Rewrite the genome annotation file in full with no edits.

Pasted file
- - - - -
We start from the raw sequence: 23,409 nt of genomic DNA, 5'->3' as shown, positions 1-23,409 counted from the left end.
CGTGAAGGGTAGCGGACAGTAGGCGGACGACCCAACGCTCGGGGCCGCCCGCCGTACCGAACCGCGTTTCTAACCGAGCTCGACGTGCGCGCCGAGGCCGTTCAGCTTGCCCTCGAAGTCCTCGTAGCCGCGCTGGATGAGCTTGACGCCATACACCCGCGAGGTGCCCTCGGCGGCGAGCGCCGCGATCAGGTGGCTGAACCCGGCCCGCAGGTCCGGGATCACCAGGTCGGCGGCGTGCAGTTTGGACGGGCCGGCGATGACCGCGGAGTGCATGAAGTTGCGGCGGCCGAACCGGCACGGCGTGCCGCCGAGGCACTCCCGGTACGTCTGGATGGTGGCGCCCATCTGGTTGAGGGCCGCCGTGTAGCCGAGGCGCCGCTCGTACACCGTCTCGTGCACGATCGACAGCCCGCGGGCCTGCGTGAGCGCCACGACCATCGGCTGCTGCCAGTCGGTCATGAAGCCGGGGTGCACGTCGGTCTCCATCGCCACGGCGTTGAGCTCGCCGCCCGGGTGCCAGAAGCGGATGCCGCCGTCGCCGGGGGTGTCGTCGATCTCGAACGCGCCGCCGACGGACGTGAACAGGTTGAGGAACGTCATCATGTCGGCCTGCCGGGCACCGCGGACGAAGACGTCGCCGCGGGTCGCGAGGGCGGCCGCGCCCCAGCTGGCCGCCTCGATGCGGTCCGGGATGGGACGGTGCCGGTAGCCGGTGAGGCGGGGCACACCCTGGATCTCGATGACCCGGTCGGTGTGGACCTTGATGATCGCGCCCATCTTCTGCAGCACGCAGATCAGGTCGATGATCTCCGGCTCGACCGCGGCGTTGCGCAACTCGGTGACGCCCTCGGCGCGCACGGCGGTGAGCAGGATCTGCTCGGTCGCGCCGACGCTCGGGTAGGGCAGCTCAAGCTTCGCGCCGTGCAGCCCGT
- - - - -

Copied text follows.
We start from the raw sequence: 23,409 nt of genomic DNA, 5'->3' as shown, positions 1-23,409 counted from the left end.
CGTGAAGGGTAGCGGACAGTAGGCGGACGACCCAACGCTCGGGGCCGCCCGCCGTACCGAACCGCGTTTCTAACCGAGCTCGACGTGCGCGCCGAGGCCGTTCAGCTTGCCCTCGAAGTCCTCGTAGCCGCGCTGGATGAGCTTGACGCCATACACCCGCGAGGTGCCCTCGGCGGCGAGCGCCGCGATCAGGTGGCTGAACCCGGCCCGCAGGTCCGGGATCACCAGGTCGGCGGCGTGCAGTTTGGACGGGCCGGCGATGACCGCGGAGTGCATGAAGTTGCGGCGGCCGAACCGGCACGGCGTGCCGCCGAGGCACTCCCGGTACGTCTGGATGGTGGCGCCCATCTGGTTGAGGGCCGCCGTGTAGCCGAGGCGCCGCTCGTACACCGTCTCGTGCACGATCGACAGCCCGCGGGCCTGCGTGAGCGCCACGACCATCGGCTGCTGCCAGTCGGTCATGAAGCCGGGGTGCACGTCGGTCTCCATCGCCACGGCGTTGAGCTCGCCGCCCGGGTGCCAGAAGCGGATGCCGCCGTCGCCGGGGGTGTCGTCGATCTCGAACGCGCCGCCGACGGACGTGAACAGGTTGAGGAACGTCATCATGTCGGCCTGCCGGGCACCGCGGACGAAGACGTCGCCGCGGGTCGCGAGGGCGGCCGCGCCCCAGCTGGCCGCCTCGATGCGGTCCGGGATGGGACGGTGCCGGTAGCCGGTGAGGCGGGGCACACCCTGGATCTCGATGACCCGGTCGGTGTGGACCTTGATGATCGCGCCCATCTTCTGCAGCACGCAGATCAGGTCGATGATCTCCGGCTCGACCGCGGCGTTGCGCAACTCGGTGACGCCCTCGGCGCGCACGGCGGTGAGCAGGATCTGCTCGGTCGCGCCGACGCTCGGGTAGGGCAGCTCAAGCTTCGCGCCGTGCAGCCCGT